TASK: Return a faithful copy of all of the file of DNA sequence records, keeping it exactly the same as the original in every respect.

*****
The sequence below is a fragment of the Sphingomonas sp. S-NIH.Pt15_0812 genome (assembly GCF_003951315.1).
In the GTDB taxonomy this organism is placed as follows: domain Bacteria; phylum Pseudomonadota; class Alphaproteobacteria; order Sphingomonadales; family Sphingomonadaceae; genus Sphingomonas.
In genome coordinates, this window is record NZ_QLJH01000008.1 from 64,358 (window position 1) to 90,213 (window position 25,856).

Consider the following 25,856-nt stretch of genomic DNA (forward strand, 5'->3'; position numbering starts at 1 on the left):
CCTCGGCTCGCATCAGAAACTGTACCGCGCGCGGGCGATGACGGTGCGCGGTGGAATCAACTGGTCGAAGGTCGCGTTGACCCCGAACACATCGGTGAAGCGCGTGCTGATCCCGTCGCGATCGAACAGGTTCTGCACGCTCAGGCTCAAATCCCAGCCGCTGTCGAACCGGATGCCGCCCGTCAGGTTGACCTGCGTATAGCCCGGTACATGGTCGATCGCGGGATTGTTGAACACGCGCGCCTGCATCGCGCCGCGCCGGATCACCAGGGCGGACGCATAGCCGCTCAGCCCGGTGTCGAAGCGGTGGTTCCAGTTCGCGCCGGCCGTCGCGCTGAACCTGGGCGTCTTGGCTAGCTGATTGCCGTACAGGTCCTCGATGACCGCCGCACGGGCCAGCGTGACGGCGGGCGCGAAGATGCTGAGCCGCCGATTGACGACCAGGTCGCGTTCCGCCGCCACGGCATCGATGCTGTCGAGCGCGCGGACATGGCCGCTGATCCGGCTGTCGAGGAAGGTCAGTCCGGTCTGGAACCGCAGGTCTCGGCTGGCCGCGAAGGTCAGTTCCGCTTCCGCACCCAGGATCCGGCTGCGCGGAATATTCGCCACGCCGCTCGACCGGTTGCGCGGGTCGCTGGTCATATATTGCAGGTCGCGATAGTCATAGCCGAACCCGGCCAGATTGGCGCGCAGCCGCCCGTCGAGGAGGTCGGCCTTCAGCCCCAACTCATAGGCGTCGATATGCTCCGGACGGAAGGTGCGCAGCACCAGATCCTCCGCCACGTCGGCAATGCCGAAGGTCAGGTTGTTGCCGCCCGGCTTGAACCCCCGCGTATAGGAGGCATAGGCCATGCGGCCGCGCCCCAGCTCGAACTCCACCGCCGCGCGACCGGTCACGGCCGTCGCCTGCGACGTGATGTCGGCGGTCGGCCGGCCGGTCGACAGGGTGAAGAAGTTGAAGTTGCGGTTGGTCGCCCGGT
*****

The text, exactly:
The sequence below is a fragment of the Sphingomonas sp. S-NIH.Pt15_0812 genome (assembly GCF_003951315.1).
In the GTDB taxonomy this organism is placed as follows: domain Bacteria; phylum Pseudomonadota; class Alphaproteobacteria; order Sphingomonadales; family Sphingomonadaceae; genus Sphingomonas.
In genome coordinates, this window is record NZ_QLJH01000008.1 from 64,358 (window position 1) to 90,213 (window position 25,856).

Consider the following 25,856-nt stretch of genomic DNA (forward strand, 5'->3'; position numbering starts at 1 on the left):
CCTCGGCTCGCATCAGAAACTGTACCGCGCGCGGGCGATGACGGTGCGCGGTGGAATCAACTGGTCGAAGGTCGCGTTGACCCCGAACACATCGGTGAAGCGCGTGCTGATCCCGTCGCGATCGAACAGGTTCTGCACGCTCAGGCTCAAATCCCAGCCGCTGTCGAACCGGATGCCGCCCGTCAGGTTGACCTGCGTATAGCCCGGTACATGGTCGATCGCGGGATTGTTGAACACGCGCGCCTGCATCGCGCCGCGCCGGATCACCAGGGCGGACGCATAGCCGCTCAGCCCGGTGTCGAAGCGGTGGTTCCAGTTCGCGCCGGCCGTCGCGCTGAACCTGGGCGTCTTGGCTAGCTGATTGCCGTACAGGTCCTCGATGACCGCCGCACGGGCCAGCGTGACGGCGGGCGCGAAGATGCTGAGCCGCCGATTGACGACCAGGTCGCGTTCCGCCGCCACGGCATCGATGCTGTCGAGCGCGCGGACATGGCCGCTGATCCGGCTGTCGAGGAAGGTCAGTCCGGTCTGGAACCGCAGGTCTCGGCTGGCCGCGAAGGTCAGTTCCGCTTCCGCACCCAGGATCCGGCTGCGCGGAATATTCGCCACGCCGCTCGACCGGTTGCGCGGGTCGCTGGTCATATATTGCAGGTCGCGATAGTCATAGCCGAACCCGGCCAGATTGGCGCGCAGCCGCCCGTCGAGGAGGTCGGCCTTCAGCCCCAACTCATAGGCGTCGATATGCTCCGGACGGAAGGTGCGCAGCACCAGATCCTCCGCCACGTCGGCAATGCCGAAGGTCAGGTTGTTGCCGCCCGGCTTGAACCCCCGCGTATAGGAGGCATAGGCCATGCGGCCGCGCCCCAGCTCGAACTCCACCGCCGCGCGACCGGTCACGGCCGTCGCCTGCGACGTGATGTCGGCGGTCGGCCGGCCGGTCGACAGGGTGAAGAAGTTGAAGTTGCGGTTGGTCGCCCGGT